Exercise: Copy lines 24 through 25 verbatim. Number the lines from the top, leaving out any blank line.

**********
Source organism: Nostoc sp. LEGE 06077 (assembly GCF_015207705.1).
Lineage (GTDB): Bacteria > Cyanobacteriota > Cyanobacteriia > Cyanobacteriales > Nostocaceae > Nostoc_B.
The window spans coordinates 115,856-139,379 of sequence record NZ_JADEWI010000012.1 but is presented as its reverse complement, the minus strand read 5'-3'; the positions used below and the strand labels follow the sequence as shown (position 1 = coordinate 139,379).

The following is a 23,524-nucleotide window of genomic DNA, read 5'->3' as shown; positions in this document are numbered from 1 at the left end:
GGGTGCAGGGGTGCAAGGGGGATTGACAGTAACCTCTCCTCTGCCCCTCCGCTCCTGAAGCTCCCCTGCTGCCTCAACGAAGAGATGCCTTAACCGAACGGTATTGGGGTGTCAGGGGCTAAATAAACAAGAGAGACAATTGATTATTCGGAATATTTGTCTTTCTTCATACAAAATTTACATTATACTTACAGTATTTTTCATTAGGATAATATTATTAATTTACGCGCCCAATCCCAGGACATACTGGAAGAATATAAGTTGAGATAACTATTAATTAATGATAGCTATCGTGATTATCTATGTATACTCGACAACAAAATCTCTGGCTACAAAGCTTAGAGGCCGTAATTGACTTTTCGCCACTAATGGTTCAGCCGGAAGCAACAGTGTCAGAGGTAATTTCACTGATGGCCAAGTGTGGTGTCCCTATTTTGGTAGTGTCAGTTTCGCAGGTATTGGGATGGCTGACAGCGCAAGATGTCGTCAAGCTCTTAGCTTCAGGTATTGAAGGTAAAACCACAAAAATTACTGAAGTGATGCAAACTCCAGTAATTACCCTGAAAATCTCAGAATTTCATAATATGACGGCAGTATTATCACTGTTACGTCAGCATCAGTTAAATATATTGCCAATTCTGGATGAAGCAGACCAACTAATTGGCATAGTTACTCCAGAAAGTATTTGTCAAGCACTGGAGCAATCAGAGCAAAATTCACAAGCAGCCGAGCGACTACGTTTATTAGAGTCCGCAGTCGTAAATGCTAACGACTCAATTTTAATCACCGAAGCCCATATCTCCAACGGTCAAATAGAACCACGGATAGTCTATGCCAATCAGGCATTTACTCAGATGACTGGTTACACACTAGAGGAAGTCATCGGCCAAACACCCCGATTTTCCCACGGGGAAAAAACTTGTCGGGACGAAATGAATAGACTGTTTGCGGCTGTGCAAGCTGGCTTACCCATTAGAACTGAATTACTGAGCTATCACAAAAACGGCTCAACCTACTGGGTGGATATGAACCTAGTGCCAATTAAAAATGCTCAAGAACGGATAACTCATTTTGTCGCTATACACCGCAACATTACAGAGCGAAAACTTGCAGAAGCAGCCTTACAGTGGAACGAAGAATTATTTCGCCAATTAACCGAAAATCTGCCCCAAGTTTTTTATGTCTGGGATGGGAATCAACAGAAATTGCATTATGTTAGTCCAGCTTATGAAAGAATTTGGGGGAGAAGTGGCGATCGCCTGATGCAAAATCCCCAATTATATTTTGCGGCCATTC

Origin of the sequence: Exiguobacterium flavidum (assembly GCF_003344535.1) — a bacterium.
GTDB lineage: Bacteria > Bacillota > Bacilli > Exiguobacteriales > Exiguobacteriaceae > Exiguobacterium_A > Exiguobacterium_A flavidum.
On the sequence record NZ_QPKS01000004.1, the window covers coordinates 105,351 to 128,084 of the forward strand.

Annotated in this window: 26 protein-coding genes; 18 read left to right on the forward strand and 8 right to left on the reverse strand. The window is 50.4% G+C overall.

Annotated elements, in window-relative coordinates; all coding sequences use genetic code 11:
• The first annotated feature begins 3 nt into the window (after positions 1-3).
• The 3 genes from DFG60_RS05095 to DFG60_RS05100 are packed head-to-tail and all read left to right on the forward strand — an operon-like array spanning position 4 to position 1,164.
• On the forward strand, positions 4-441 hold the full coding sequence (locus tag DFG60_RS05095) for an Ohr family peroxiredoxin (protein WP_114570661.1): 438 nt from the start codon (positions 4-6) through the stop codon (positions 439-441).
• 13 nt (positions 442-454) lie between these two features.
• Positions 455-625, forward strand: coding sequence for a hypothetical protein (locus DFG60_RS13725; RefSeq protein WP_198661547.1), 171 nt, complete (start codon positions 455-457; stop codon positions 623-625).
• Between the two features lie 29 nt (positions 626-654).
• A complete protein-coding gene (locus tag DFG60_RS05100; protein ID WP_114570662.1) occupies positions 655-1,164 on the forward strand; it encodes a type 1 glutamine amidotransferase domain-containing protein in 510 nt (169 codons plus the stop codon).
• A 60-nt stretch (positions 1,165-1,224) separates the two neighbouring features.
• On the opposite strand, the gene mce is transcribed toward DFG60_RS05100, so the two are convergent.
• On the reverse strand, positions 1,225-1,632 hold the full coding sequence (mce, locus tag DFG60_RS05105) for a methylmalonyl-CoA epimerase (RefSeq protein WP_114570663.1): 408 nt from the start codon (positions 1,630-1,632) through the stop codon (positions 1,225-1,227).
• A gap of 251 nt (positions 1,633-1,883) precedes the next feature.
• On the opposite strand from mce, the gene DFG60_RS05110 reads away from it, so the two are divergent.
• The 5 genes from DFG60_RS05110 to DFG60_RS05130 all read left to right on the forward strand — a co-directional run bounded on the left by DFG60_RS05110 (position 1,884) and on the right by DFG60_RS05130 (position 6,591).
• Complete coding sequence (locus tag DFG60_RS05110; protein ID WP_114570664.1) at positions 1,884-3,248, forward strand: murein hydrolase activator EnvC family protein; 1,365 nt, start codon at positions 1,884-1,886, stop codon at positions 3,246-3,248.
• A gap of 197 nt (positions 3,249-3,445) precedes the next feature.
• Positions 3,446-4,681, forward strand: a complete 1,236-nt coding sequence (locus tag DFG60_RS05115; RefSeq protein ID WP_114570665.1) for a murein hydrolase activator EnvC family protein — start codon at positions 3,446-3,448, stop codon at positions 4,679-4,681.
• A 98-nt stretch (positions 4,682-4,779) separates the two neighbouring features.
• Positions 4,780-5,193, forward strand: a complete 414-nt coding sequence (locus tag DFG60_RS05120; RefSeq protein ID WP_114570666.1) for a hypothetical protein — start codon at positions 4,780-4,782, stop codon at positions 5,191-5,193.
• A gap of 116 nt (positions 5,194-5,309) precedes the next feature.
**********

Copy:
• Complete coding sequence (locus tag DFG60_RS05110; protein ID WP_114570664.1) at positions 1,884-3,248, forward strand: murein hydrolase activator EnvC family protein; 1,365 nt, start codon at positions 1,884-1,886, stop codon at positions 3,246-3,248.
• A gap of 197 nt (positions 3,249-3,445) precedes the next feature.